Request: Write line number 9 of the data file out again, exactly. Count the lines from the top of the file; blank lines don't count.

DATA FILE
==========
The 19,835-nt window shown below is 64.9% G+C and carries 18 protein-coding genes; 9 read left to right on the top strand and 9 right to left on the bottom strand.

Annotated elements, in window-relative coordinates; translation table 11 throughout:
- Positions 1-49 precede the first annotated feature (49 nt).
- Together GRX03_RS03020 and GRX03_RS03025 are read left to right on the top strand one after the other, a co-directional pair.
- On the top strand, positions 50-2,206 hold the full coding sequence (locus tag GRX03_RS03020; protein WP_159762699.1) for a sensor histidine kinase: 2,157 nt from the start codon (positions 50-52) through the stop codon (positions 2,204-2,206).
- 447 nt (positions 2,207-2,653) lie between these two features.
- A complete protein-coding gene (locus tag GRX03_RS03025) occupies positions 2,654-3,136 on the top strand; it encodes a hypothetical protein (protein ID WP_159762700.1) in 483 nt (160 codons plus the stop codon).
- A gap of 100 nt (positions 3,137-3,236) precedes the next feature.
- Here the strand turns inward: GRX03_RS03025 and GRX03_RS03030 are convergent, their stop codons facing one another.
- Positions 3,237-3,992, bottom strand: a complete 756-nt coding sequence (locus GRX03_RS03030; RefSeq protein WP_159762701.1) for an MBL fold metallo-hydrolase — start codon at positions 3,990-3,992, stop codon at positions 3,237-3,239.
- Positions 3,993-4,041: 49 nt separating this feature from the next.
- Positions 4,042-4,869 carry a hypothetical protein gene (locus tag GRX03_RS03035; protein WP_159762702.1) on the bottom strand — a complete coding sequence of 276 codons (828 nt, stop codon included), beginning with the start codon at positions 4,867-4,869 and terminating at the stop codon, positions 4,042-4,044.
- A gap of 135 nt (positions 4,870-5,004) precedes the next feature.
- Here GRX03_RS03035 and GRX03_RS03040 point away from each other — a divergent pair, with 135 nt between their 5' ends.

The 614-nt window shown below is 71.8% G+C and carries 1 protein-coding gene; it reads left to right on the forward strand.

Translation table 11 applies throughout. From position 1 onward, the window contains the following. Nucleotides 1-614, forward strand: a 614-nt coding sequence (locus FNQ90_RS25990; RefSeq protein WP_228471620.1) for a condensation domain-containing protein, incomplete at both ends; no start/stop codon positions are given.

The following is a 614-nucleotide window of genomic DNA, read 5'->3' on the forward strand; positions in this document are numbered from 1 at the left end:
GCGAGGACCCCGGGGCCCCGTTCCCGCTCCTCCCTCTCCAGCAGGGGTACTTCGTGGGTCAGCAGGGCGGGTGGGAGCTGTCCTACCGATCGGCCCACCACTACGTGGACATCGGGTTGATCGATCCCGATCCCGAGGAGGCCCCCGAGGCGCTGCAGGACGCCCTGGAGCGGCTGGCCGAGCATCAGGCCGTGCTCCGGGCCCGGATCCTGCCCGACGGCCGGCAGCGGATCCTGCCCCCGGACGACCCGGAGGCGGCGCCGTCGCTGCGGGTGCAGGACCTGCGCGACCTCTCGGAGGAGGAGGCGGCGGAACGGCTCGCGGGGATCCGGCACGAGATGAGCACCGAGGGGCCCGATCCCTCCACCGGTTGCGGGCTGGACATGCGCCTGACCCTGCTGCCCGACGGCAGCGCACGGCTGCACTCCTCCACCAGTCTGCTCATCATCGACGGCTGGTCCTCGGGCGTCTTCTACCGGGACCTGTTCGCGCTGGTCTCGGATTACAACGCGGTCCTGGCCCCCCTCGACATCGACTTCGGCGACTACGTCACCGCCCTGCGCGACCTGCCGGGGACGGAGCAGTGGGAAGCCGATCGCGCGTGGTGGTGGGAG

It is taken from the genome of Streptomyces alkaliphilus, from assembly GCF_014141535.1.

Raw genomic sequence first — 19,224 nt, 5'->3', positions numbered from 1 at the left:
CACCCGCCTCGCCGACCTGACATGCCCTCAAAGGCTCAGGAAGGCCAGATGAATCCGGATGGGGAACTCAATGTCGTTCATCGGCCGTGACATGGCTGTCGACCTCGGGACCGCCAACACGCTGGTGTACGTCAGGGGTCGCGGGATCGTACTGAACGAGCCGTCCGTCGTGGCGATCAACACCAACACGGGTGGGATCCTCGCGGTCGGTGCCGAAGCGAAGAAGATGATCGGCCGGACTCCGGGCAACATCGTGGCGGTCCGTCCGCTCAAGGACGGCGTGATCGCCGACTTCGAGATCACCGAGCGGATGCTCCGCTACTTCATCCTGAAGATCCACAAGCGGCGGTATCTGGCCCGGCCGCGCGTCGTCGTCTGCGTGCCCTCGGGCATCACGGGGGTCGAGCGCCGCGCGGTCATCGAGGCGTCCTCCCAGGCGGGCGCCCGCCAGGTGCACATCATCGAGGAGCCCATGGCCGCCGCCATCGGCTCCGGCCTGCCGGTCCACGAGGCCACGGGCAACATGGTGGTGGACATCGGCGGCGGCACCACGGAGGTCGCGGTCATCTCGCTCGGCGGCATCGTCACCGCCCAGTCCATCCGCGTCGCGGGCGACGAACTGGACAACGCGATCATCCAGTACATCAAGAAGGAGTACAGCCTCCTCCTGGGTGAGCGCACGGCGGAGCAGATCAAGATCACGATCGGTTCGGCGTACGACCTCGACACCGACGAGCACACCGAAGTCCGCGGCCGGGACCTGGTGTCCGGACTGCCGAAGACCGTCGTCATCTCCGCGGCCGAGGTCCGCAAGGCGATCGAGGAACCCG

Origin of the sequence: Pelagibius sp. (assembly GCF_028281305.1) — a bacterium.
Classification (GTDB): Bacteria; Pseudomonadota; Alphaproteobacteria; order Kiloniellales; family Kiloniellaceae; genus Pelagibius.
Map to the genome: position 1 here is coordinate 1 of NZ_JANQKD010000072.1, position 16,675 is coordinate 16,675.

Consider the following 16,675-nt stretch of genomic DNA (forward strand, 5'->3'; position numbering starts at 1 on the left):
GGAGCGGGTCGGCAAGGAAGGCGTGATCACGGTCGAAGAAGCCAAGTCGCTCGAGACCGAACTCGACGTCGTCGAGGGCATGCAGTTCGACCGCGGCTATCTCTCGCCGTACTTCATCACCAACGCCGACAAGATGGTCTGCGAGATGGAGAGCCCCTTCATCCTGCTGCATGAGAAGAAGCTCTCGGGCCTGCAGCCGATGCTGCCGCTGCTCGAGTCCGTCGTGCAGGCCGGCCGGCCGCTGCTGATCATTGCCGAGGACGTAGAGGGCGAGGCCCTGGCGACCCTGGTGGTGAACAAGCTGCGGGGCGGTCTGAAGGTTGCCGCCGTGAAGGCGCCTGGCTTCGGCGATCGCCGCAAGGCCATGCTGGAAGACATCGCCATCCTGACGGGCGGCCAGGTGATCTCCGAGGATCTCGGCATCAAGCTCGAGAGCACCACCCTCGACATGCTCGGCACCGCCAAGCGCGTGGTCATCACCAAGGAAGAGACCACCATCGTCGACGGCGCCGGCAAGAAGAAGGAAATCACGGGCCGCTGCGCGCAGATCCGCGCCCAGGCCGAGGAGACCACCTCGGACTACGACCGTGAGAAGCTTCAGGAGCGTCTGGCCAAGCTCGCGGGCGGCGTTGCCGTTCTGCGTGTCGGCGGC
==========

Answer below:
- Here the strand turns inward: GRX03_RS03025 and GRX03_RS03030 are convergent, their stop codons facing one another.